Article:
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Can Treating Sleep Apnea Lower Your Blood Pressure?

Sleep apnea is a problem for more than 20 million people in the U.S. This condition, in which a person stops breathing several times throughout the night, can result in chronic fatigue, adult-onset diabetes, and metabolic syndrome.

What Are the Symptoms of Sleep Apnea?

Excessive snoring – the kind that keeps your partner awake at night – is often one of the first signs of sleep apnea. However, other symptoms, such as extreme tiredness after a full night’s sleep and difficulty concentrating, as well as health complications like reduced liver function and high blood pressure, have all been attributed in part to sleep apnea.

Diagnosing Sleep Apnea

Diagnosing sleep apnea is usually accomplished with a sleep study. Your doctor will determine from your symptoms whether you meet the criteria, and if so, order a sleep study. During the sleep study, your heart and brain activity will be monitored, your oxygen level will be monitored, and your sleep patterns will be observed to determine the diagnosis. People with sleep apnea stop breathing several times throughout the night – sometimes more than 30 times per hour.

Standard Treatments for Sleep Apnea

Depending on the type of sleep apnea you have – obstructive, central, or complex - the treatment can range from making changes in your lifestyle to lose weight to requiring a CPAP at night to help ensure that you keep breathing. Adjusting to using a CPAP can be very difficult, as it requires you to wear a breathing mask and be tethered to a machine. The machine itself must be maintained properly as well. Many patients with sleep apnea must try several kinds of CPAP mass before they find one that works for them and is comfortable enough to sleep with all night. Innovative treatments for sleep apnea using oral appliances can maintain the airway without the need for a machine.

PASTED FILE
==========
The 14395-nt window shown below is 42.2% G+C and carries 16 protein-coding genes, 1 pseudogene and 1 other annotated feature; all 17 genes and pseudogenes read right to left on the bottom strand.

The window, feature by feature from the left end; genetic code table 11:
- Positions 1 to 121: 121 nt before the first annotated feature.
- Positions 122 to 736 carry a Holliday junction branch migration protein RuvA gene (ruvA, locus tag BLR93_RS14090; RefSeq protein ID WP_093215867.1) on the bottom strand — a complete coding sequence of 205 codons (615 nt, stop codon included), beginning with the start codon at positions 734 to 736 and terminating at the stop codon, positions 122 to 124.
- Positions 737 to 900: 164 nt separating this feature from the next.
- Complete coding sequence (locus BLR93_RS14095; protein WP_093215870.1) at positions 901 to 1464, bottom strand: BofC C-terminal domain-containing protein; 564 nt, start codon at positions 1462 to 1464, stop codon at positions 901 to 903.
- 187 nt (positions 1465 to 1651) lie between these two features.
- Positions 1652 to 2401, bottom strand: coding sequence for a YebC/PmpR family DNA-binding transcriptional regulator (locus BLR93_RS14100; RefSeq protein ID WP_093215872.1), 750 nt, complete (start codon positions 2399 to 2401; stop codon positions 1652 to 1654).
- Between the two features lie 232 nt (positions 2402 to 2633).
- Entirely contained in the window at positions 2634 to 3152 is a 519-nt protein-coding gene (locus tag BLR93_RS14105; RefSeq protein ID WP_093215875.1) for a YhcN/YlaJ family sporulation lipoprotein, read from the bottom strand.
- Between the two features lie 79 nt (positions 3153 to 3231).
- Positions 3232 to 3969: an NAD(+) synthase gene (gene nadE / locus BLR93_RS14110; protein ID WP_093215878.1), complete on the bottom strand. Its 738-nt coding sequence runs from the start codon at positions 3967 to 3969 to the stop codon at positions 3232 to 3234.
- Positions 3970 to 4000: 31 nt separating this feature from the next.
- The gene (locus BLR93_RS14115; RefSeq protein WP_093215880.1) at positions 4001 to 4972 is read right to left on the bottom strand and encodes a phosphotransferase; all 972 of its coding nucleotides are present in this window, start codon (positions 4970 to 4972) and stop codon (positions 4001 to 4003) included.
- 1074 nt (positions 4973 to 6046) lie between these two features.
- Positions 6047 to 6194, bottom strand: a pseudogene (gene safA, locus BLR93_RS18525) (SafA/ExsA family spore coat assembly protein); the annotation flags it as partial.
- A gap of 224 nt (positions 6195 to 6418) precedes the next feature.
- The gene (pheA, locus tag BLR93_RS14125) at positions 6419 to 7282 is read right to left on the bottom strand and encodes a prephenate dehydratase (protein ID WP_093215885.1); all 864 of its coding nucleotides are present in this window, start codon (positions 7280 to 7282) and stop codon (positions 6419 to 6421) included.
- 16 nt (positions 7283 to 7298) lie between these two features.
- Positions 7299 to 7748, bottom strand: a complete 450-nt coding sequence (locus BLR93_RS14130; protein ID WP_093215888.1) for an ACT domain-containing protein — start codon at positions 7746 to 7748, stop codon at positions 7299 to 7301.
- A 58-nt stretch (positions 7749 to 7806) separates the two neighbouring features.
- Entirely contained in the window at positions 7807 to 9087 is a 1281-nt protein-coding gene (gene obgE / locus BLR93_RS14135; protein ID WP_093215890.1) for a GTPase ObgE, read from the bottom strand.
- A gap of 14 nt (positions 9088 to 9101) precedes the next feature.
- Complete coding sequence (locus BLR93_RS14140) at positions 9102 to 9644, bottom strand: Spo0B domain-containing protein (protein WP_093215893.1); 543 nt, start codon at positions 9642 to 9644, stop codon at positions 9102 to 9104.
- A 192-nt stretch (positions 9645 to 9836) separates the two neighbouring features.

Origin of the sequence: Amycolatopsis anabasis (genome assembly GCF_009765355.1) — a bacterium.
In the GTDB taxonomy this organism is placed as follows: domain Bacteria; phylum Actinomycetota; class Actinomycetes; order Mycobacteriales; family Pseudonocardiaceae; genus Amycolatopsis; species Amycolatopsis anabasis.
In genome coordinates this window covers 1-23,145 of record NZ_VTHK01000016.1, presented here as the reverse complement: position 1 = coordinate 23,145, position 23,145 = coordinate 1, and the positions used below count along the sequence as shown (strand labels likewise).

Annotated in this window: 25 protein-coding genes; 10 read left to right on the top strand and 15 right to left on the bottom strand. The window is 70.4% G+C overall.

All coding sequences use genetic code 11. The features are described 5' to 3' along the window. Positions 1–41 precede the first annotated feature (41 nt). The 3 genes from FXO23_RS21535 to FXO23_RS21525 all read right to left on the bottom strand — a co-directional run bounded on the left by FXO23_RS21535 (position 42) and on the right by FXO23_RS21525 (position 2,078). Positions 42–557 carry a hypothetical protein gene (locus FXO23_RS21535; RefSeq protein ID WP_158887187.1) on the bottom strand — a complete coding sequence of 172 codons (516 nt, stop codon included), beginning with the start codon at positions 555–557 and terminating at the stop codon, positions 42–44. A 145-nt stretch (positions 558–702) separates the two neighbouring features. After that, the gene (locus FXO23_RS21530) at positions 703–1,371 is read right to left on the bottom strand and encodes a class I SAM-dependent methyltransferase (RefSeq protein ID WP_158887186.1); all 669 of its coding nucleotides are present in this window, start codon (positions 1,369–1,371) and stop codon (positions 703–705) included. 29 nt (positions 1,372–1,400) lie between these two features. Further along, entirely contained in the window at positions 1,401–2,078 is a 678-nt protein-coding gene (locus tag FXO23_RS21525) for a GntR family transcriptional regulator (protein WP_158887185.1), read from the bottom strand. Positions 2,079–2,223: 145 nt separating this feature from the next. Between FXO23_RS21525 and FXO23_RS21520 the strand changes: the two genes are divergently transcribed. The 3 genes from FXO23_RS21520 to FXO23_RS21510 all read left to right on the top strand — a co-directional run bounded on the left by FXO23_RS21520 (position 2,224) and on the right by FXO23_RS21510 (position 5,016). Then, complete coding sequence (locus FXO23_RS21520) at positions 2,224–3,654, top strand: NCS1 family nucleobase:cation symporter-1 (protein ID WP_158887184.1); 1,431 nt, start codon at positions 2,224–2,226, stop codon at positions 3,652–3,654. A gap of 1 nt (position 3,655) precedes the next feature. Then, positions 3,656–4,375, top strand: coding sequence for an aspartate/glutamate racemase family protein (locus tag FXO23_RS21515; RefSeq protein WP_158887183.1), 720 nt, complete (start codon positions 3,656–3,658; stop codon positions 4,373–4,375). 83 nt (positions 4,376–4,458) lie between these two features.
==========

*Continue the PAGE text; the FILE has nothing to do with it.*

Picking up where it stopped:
Will Treating Sleep Apnea Lower My Blood Pressure?

Having both sleep apnea and high blood pressure is a dangerous combination. However, treating sleep apnea is an effective way to lower blood pressure. Some studies show that treating sleep apnea is as effective as medication in treating resistant high blood pressure.

If you have high blood pressure and sleep apnea, treating your sleep apnea may help reduce your blood pressure. For more information or to make an appointment, schedule a consultation.